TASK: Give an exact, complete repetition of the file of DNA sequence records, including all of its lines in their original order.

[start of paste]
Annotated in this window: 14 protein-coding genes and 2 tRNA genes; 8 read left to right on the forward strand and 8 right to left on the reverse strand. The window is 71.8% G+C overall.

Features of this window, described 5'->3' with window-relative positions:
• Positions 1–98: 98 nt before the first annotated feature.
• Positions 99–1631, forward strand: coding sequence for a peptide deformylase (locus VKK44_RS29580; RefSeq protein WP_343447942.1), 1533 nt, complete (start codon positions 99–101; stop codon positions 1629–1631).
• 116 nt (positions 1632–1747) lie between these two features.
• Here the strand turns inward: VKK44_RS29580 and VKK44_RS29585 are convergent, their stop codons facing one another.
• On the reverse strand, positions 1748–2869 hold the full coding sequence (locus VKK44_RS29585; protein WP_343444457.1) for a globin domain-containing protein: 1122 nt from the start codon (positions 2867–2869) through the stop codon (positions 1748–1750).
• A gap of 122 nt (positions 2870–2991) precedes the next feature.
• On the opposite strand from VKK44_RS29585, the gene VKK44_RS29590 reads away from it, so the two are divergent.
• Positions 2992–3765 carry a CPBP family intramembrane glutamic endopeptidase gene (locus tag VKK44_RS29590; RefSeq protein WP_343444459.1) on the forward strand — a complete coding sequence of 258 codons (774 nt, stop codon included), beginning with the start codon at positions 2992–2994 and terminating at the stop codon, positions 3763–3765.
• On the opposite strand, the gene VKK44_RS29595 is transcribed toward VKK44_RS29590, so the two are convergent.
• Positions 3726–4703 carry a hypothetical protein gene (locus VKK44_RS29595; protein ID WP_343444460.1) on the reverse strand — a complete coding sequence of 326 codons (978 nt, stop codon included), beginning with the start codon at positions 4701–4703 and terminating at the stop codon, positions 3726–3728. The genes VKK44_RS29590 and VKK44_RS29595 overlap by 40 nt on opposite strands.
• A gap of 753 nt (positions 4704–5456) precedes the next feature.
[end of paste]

Annotated in this window: 14 protein-coding genes and 2 tRNA genes; 8 read left to right on the forward strand and 8 right to left on the reverse strand. The window is 71.8% G+C overall.

Features of this window, described 5'->3' with window-relative positions:
• Positions 1–98: 98 nt before the first annotated feature.
• Positions 99–1631, forward strand: coding sequence for a peptide deformylase (locus VKK44_RS29580; RefSeq protein WP_343447942.1), 1533 nt, complete (start codon positions 99–101; stop codon positions 1629–1631).
• 116 nt (positions 1632–1747) lie between these two features.
• Here the strand turns inward: VKK44_RS29580 and VKK44_RS29585 are convergent, their stop codons facing one another.
• On the reverse strand, positions 1748–2869 hold the full coding sequence (locus VKK44_RS29585; protein WP_343444457.1) for a globin domain-containing protein: 1122 nt from the start codon (positions 2867–2869) through the stop codon (positions 1748–1750).
• A gap of 122 nt (positions 2870–2991) precedes the next feature.
• On the opposite strand from VKK44_RS29585, the gene VKK44_RS29590 reads away from it, so the two are divergent.
• Positions 2992–3765 carry a CPBP family intramembrane glutamic endopeptidase gene (locus tag VKK44_RS29590; RefSeq protein WP_343444459.1) on the forward strand — a complete coding sequence of 258 codons (774 nt, stop codon included), beginning with the start codon at positions 2992–2994 and terminating at the stop codon, positions 3763–3765.
• On the opposite strand, the gene VKK44_RS29595 is transcribed toward VKK44_RS29590, so the two are convergent.
• Positions 3726–4703 carry a hypothetical protein gene (locus VKK44_RS29595; protein ID WP_343444460.1) on the reverse strand — a complete coding sequence of 326 codons (978 nt, stop codon included), beginning with the start codon at positions 4701–4703 and terminating at the stop codon, positions 3726–3728. The genes VKK44_RS29590 and VKK44_RS29595 overlap by 40 nt on opposite strands.
• A gap of 753 nt (positions 4704–5456) precedes the next feature.